I write this post on Saturday morning, a full four days after taking the mound against the pros. Reentering the real world hasn't been as easy as I thought it would. In any free moment, I play the tapes of our games in my head. Sometimes I replay the good plays, but just as often I go over what I might have done differently.
I played a lot of third base this week, and it took a good four or five games to work through the fear - between the ball screaming at you and the long throw (and my previously mentioned tendency to invoke Mackey Sasser), it can be a long day out there. The worst is when you make a nice pick and then throw it away, and I did that a couple of times. My favorite defensive play came while pitching - I came off the mound during the no-hitter to field a little dribbler down the line and made a strong throw to first to just get the runner. That was fun, although my thighs are still mad at me about that one.
So on to the pro game. My inning of pitching during the pro game is one that I've played over in my head many times this week because it was so damn much fun.
In the twenty some odd years they've been doing Mets Fantasy Camp, the pros have played something like four hundred three inning games against the campers, and their record is like the Harlem Globetrotters' - 395-3 or something crazy like that. The realistic goal in the pro game is to emerge with your pride, although a win would be nice.
My immediate goal was to emerge with two arms of relatively equal length. You could practically see my pitching arm throbbing, but I was going to go in and tough it out. I had been thinking about pitching in the pro game for over a year now, and I wasn't going to let a sore arm ruin that.
So I took the mound and Doug Flynn dug in. A word here about Doug Flynn - this guy, who came over in the Tom Seaver trade, is just an amazing guy. I used to love to watch him play second base as a kid, and it was a thrill to meet him. But like many of the pros here, what stands out is the guy's limitless generosity. Ask him a question on the way to the field, and he'll stop for ten minutes to answer it. He just seemed genuinely pleased to be there - he always had a smile on his face, he'd sign anything you put in front of him, and he really, really knows the game. And as Bobby Wine's assistant on the kangaroo court, he was hilariously funny.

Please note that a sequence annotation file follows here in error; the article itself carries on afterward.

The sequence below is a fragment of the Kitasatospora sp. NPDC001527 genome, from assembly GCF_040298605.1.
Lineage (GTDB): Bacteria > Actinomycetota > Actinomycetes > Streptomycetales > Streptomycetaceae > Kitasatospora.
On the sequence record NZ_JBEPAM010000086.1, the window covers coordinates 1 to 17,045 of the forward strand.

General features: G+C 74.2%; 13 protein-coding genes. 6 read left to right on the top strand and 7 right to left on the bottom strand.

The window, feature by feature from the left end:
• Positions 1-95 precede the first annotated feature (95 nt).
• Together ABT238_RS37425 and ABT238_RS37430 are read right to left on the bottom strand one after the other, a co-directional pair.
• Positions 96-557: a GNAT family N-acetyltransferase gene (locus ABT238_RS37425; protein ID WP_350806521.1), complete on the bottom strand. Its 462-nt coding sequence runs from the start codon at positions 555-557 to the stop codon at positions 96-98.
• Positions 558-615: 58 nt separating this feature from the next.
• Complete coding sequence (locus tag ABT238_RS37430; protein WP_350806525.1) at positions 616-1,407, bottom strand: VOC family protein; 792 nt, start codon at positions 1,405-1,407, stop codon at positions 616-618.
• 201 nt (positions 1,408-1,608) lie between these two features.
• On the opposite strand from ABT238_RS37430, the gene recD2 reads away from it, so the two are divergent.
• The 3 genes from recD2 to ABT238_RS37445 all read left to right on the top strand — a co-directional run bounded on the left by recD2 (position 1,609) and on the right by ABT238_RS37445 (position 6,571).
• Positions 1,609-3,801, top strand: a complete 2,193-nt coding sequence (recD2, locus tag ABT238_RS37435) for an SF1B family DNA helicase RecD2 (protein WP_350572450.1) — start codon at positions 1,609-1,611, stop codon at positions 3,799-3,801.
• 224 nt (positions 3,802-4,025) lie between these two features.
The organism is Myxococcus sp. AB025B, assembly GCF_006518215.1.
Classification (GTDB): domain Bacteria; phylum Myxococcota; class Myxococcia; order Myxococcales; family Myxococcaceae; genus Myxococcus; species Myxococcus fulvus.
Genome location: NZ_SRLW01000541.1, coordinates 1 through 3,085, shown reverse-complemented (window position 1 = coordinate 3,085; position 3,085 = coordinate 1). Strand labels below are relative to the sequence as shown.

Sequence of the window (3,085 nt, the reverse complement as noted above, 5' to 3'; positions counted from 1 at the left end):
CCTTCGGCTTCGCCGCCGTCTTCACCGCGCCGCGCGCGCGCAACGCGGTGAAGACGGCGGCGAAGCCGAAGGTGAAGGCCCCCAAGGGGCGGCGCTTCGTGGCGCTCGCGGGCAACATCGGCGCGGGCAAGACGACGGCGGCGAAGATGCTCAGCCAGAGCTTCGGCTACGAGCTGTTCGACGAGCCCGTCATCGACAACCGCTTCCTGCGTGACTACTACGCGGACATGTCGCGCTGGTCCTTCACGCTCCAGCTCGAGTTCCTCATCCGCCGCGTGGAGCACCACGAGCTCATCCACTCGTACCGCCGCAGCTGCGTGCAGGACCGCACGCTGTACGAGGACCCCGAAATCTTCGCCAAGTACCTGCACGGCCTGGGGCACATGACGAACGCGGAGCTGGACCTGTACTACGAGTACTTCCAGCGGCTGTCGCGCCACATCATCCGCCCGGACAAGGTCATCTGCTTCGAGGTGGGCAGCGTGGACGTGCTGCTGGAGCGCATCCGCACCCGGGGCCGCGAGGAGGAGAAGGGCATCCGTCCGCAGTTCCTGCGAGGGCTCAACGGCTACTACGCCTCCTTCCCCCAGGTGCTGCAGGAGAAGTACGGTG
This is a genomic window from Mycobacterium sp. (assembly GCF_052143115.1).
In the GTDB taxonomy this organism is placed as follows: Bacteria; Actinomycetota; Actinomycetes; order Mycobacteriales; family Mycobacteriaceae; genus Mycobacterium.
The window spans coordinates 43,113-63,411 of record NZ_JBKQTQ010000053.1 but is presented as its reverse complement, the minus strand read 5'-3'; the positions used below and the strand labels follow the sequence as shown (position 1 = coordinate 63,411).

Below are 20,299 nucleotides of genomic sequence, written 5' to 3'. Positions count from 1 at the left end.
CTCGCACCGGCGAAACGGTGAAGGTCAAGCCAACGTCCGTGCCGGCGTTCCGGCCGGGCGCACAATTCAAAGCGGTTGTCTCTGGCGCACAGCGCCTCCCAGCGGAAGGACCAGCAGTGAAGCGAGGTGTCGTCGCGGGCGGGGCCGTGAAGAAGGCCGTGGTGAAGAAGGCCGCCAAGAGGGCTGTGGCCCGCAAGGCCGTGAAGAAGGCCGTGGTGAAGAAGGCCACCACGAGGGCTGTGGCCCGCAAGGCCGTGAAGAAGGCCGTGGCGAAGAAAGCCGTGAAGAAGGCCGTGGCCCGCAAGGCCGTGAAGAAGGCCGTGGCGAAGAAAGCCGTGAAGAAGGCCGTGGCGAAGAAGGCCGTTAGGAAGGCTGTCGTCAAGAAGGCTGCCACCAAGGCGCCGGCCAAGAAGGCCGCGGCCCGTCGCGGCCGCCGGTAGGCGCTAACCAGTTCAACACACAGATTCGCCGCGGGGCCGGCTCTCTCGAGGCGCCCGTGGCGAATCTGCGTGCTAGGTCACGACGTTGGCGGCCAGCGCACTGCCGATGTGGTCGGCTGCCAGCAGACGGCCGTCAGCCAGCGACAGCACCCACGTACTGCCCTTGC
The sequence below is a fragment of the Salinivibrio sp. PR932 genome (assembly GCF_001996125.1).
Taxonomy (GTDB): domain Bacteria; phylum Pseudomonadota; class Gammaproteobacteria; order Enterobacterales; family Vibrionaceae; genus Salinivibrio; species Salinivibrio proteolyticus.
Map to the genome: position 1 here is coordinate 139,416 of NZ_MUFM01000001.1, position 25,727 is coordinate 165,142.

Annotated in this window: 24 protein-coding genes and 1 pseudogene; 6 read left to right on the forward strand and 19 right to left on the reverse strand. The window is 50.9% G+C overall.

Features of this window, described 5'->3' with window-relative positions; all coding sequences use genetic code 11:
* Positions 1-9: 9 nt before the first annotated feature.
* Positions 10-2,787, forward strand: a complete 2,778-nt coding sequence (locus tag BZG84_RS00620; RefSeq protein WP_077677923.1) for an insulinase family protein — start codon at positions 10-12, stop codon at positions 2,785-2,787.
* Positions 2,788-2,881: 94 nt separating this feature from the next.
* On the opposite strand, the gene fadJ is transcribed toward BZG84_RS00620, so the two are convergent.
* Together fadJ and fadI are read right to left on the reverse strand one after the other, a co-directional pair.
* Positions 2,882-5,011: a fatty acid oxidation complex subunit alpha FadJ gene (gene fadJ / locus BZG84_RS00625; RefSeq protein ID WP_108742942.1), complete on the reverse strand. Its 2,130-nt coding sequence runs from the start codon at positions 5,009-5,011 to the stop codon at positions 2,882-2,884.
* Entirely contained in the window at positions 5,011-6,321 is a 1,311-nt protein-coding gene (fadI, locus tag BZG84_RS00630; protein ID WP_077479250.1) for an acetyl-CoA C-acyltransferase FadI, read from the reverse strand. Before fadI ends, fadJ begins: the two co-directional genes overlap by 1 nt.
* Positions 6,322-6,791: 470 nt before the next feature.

So there I am standing in pitching against Doug Flynn, THE Doug Flynn. I was pretty much reduced to throwing sliders because I could no longer locate my fastball, and besides, these guys would hit my fastball back into the locker room. So I threw slider after slider as near to the outside corner as I could, and Dougie reached out at one of them and grounded easily to Chris Berlingo, who made a nifty play at short.
Then Tim Bogar stepped in and also hit a playable infield grounder, but he reached on an error. No matter. Art Shamsky grounded to first and Anthony Young popped to center, but it dropped for an unearned run.
Then in stepped Steve Henderson, another one of my favorites. Hendu is another one of those guys who seems genuinely glad to see you, always has a smile, and always has something nice to say. I suspect that for the most part, the pros at fantasy camp self select. They enjoy the cameraderie, and they like lacing up the cleats again. They must feed off the energy of us geezers, and they really like teaching, even if what we learn only gets used every year or two.
So Hendu says, "are you ready, Brownie, 'cause here it comes," or some such, and digs in in that Steve Henderson way. Hendu used to own the inside corner because he was so strong he could hit a ball off his pinky into the gap in right center. I asked him to go easy on me, and maybe he did, but I hope he didn't because he hit a lazy fly ball to left to end the inning. Line score - one run, no hits, two errors. I had no-hit the pros, and gave them five outs to boot.
With Hendu After the Game
Anthony Young was pitching for the pros, and it wasn't pretty. He barely broke a sweat, although he was throwing about 80-ish mile an hour fastballs. I think we managed one hit. I got jammed on a fastball and grounded to second and my right hand was swollen for days. It was nasty, but for days I walked around saying, "See this swollen hand? I got jammed by Anthony Young." Nice.
So that was the day, and the week, and I'm really sad that it's over. We had a great, great bunch of guys, and we played a very difficult game pretty well. I achieved some personal goals, but I've still got a lot of room for improvement.
I met some people who really inspired me, and who reminded me what a wonderful game baseball is and how lucky we are to be able, at this age, to spend a week being a kid again. I'm already thinking about when I can go back.
I'm not quite done writing. I hope to spend a day or two a week profiling some of my fellow campers, some of the employees who work so hard to make this a great experience, and to talk a little more about a player or two. If anybody out there has photos to share, send them along and I'd be happy to put them up.
When the photos I ordered from the team arrive, I'll post them as well - some of them are really cool.
Finally, we'll be heading back to Shea for a game on the field in July, and I'll be sure to write an update about that then.
Thanks for reading.